Conclusions: These results suggest that exendin-4 might downregulate pro-inflammatory responses and reduce oxidative stress by suppressing MAPK signaling pathways in type 2 diabetes.

No MeSH data available.


Related in: MedlinePlus

Basal and ex vivo expression of phospho‐mitogen‐activated protein kinases (MAPK) in exendin‐4 treated CD4+ T lymphocytes and monocytes from peripheral blood mononuclear cells in patients with type 2 diabetes (T2DM) and healthy subjects. (4‐1) Representative histograms show the intracellular expression of (a,b) phospho‐extracellular signal‐regulated kinase (ERK), (c,d) phosphor‐p38 and (e,f) phosphor‐c‐Jun NH2‐terminal protein kinase (JNK) in peripheral blood mononuclear cells incubated without or with exendin‐4 (50 nmol/L) for 10 min. (4‐2) Results are expressed in bar charts. (a) Phosphorylation of ERK, (b), phosphorylation of p38 MAPK and (c) phosphorylation of JNK in monocytes and CD4+ T lymphocytes from patients with type2 diabetes and control subjects were analyzed by flow cytometry. Results are presented with box‐and‐whisker plots.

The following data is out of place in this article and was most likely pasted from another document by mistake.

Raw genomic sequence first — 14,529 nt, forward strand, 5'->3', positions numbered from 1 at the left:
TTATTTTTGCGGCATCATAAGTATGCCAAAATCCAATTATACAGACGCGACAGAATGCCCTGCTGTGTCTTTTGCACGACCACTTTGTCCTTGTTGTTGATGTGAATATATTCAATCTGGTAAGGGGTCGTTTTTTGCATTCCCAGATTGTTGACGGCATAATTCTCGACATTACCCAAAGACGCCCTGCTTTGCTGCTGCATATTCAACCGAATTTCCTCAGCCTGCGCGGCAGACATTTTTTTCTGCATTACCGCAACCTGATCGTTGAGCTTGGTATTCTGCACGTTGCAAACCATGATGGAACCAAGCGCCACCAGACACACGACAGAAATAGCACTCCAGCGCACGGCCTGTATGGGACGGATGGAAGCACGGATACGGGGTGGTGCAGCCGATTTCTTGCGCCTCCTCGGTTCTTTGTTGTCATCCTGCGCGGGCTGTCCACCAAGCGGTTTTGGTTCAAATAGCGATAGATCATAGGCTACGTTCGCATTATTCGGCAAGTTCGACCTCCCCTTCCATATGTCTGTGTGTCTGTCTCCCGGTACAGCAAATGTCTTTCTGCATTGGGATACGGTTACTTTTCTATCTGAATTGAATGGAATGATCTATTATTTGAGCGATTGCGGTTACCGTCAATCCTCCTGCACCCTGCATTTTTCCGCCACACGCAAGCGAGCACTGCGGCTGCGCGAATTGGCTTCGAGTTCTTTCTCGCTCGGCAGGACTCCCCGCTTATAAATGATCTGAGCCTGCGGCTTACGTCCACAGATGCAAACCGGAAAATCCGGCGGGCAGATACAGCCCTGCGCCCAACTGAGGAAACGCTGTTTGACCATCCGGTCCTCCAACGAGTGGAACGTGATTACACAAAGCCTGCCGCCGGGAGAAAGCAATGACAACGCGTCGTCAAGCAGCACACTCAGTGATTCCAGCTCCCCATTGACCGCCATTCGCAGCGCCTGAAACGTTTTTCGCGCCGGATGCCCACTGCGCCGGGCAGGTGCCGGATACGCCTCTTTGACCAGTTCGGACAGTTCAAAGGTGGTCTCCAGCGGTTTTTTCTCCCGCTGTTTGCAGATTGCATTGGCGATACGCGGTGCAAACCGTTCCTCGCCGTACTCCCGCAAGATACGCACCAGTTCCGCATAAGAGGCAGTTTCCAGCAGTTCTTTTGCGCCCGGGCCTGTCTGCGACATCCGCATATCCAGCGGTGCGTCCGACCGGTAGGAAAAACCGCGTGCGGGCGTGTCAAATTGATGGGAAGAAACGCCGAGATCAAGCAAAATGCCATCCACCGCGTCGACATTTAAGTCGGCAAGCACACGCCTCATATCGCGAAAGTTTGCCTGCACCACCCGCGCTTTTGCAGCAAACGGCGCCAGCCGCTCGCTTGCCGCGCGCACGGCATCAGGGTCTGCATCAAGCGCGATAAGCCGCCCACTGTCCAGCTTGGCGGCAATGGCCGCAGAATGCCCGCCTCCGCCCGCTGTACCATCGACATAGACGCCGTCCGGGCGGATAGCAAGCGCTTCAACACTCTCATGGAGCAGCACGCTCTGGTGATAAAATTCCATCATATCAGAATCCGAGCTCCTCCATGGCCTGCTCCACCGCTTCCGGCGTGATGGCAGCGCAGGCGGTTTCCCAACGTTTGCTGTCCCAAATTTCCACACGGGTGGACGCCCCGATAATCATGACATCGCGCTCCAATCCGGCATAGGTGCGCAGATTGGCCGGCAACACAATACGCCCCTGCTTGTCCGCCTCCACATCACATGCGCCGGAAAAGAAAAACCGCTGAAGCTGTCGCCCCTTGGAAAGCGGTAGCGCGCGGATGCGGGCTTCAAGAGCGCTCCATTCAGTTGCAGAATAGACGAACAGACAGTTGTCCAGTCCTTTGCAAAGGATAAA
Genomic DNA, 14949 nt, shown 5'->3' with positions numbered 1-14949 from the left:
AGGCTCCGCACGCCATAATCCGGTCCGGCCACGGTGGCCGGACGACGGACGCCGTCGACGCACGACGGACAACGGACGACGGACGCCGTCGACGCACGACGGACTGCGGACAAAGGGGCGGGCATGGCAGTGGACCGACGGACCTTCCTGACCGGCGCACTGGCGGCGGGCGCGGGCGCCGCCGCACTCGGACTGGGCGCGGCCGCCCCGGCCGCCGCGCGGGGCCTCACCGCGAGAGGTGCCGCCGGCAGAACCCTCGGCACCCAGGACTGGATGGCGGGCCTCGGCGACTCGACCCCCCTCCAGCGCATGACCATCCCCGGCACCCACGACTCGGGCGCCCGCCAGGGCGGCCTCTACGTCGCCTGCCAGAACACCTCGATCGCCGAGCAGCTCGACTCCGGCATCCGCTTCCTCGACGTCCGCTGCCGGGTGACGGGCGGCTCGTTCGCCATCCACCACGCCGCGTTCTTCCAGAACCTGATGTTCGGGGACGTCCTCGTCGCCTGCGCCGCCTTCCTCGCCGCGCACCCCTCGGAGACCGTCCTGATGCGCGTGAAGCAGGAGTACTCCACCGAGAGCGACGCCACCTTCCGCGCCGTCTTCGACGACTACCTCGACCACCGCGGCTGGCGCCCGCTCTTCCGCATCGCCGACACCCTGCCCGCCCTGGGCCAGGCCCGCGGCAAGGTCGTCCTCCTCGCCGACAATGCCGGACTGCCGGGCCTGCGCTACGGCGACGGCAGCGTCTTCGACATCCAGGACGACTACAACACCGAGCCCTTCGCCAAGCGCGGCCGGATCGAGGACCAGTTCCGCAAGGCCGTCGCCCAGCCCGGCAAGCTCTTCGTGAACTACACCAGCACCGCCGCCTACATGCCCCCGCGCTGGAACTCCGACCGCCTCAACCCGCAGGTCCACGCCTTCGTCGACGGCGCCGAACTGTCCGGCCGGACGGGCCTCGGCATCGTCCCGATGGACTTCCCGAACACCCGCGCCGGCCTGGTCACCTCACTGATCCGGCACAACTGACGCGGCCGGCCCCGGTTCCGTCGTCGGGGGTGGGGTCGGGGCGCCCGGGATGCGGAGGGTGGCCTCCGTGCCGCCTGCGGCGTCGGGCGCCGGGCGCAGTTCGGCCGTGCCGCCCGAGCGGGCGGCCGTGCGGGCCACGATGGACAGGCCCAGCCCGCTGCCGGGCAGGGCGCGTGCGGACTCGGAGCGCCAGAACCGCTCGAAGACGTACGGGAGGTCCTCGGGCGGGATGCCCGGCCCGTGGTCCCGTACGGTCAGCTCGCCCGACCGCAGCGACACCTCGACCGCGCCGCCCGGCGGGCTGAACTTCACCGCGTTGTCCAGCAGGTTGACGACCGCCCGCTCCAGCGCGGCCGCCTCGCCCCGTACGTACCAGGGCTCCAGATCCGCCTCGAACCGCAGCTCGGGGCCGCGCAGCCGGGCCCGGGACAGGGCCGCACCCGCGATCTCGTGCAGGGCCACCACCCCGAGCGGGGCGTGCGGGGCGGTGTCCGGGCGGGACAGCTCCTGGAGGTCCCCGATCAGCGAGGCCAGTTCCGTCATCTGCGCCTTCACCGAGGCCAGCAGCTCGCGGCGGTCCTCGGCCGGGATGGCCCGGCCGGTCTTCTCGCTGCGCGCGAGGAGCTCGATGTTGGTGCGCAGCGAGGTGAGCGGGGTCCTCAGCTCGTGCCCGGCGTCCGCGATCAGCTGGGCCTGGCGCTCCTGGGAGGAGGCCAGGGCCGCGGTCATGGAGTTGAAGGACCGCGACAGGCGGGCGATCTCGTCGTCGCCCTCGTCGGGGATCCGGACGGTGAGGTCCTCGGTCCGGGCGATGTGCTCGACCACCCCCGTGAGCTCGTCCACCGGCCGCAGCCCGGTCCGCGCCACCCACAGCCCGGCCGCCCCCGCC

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jdi12063-fig-0004: Basal and ex vivo expression of phospho‐mitogen‐activated protein kinases (MAPK) in exendin‐4 treated CD4+ T lymphocytes and monocytes from peripheral blood mononuclear cells in patients with type 2 diabetes (T2DM) and healthy subjects. (4‐1) Representative histograms show the intracellular expression of (a,b) phospho‐extracellular signal‐regulated kinase (ERK), (c,d) phosphor‐p38 and (e,f) phosphor‐c‐Jun NH2‐terminal protein kinase (JNK) in peripheral blood mononuclear cells incubated without or with exendin‐4 (50 nmol/L) for 10 min. (4‐2) Results are expressed in bar charts. (a) Phosphorylation of ERK, (b), phosphorylation of p38 MAPK and (c) phosphorylation of JNK in monocytes and CD4+ T lymphocytes from patients with type2 diabetes and control subjects were analyzed by flow cytometry. Results are presented with box‐and‐whisker plots.